By John Beaton
John Beaton’s Leaving Camustianavaig celebrates nature and coexistence and harmony with it, be it in his childhood Scotland, or his adopted homeland of Vancouver Island, with musings distilling the very essence of headwaters, wilderness, forest, mountains, the sea. Beaton’s masterfully crafted metrical poetry is deployed with linguistic prowess in a showcase of given and nonce forms—sonnet, sestina, triolet, villanelle, and others. The accounts of home and community, of the outdoors, or of eking a living from land and river are heartwarming and memorable. Along with its lyrical elegies of belonging, uprootedness, and reminiscences, this is a rapturous debut collection not to be missed.
John Beaton has a gift for writing formal poetry so well composed that the meter and rhyme are subsumed in the poems. This collection spans a life, starting with a childhood set in the Scottish Highlands where he was raised, and imbues the setting with irresistible vitality. Beginning with family, mortality, legacy, and loss, the poems then journey throughout a land passionately loved and gloriously brought to life. Poems about his adopted homeland in Vancouver Island maintain this unity and involvement in the natural world. The viewpoint may be human, but the land is a sentient thing. Its creatures act out their deepest impulses and are woven into the human experience until it becomes impossible to separate our existence from the cycles of nature. If you share a passion for, or even just a fascination with, the outdoors, the call of the wild, and the natural world as an extension of living and loving, you will treasure this book.
— Vera Ignatowitsch, editor-in-chief of Better Than Starbucks
From the Isle of Raasay with its “spray-sodden Hebrideans” to Vancouver Island half a world west, where salmon silver the rivers and wolves “tear savage furrows down the nightscape,” Beaton brings readers into an unforgettable world where past and present weave together like tapestry.
— James R. Babb, former editor of Gray’s Sporting Journal
I want to hold this book high and broadcast its power. It is to be reread and savoured. John Beaton’s words loup out of the mythic river, combining and recombining in the rainbowed spray of it; questioning, celebrating, lamenting and informing in myriad ways as they twist and birl, howl and skirl, laugh and greet, shedding light and love on the human condition through the prism of Scotland's ancient past and its present—to which I resonate as a Scottish fiddler who is fortunate enough to stumble into certain universal truths through the lens of the Scottish condition. Maybe I could undertake to compose an equivalent piece of music—a symphony, a suite, a thousand fiddle tunes—but any such attempt would come short because a master poet is at work here, on a large canvas. Herein lies an efficacious, loving, joyous use of language that transcends depth. This collection of poetry is the soaring song cycle of a bard in top form and it will accompany me on my journey from this point on.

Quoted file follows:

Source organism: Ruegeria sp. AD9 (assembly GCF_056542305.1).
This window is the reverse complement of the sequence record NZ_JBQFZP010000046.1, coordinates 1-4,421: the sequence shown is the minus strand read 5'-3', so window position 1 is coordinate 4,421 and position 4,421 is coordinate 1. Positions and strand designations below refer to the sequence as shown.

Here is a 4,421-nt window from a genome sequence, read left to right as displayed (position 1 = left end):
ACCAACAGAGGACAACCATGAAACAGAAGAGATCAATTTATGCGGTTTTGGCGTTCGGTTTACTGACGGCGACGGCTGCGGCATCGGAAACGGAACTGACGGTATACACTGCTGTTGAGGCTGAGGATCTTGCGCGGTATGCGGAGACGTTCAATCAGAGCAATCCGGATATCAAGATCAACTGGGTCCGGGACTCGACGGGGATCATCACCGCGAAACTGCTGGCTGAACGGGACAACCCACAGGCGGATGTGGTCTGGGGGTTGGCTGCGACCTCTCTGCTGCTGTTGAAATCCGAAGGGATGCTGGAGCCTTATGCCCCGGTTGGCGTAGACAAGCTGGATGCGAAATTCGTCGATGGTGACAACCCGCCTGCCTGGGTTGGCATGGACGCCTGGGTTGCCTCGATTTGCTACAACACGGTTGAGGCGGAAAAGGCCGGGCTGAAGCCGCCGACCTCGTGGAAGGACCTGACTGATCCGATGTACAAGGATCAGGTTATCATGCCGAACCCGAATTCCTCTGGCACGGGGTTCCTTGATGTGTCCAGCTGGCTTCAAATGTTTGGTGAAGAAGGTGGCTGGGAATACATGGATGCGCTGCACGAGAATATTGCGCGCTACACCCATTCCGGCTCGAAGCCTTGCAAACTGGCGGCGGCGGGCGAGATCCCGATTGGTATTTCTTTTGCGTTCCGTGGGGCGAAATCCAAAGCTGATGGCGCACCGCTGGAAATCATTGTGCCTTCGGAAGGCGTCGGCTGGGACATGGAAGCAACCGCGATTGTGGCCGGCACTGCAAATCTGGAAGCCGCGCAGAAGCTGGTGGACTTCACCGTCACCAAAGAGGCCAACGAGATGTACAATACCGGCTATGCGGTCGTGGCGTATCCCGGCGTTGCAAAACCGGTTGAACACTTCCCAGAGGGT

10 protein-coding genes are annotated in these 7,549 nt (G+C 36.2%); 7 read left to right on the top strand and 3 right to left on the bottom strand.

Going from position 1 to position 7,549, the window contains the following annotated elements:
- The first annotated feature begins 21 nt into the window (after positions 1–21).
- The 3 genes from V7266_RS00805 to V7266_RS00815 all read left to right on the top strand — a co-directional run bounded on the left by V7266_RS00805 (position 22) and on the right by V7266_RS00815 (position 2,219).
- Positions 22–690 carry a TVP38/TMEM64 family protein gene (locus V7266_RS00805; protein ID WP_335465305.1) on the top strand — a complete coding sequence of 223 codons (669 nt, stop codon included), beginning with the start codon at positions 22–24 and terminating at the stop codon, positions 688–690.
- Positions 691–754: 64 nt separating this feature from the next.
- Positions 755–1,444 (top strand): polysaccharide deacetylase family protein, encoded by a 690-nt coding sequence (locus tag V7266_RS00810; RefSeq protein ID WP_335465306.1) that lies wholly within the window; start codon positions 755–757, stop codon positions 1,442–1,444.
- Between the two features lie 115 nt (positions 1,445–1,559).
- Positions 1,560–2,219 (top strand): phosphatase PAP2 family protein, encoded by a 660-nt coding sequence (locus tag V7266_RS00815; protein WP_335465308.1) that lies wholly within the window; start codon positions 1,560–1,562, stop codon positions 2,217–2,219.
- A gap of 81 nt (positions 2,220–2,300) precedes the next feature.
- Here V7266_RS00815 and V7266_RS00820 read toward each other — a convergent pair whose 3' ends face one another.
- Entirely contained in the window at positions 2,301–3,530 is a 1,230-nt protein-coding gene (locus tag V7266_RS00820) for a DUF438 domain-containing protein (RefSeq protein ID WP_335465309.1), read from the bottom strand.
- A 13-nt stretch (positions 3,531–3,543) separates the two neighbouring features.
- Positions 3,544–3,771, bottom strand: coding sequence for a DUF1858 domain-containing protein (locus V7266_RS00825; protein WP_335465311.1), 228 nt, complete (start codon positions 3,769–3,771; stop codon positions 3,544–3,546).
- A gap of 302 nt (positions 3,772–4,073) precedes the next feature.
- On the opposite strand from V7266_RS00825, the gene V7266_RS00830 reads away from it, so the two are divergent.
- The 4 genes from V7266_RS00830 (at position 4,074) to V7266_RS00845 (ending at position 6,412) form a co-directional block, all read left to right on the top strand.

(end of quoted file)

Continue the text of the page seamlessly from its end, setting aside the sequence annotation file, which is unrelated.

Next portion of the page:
— Alasdair Fraser, Scottish fiddler and composer
John Beaton’s poetry is metrical and has been widely published in media as diverse as Able Muse and Gray’s Sporting Journal. He wrote a monthly poetry page for several years for the magazine Eyes on BC and served for four years as moderator of one of the internet’s most reputable poetry workshops, Eratosphere. He recites his poems from memory as a spoken word performer and a poet member of the band Celtic Chaos. His poetry has won several awards, including the 2015 String Poet Prize and the 2012 Able Muse Write Prize for Poetry. He is a retired actuary who was raised in the Scottish Highlands and lives in Qualicum Beach on Vancouver Island, Canada.
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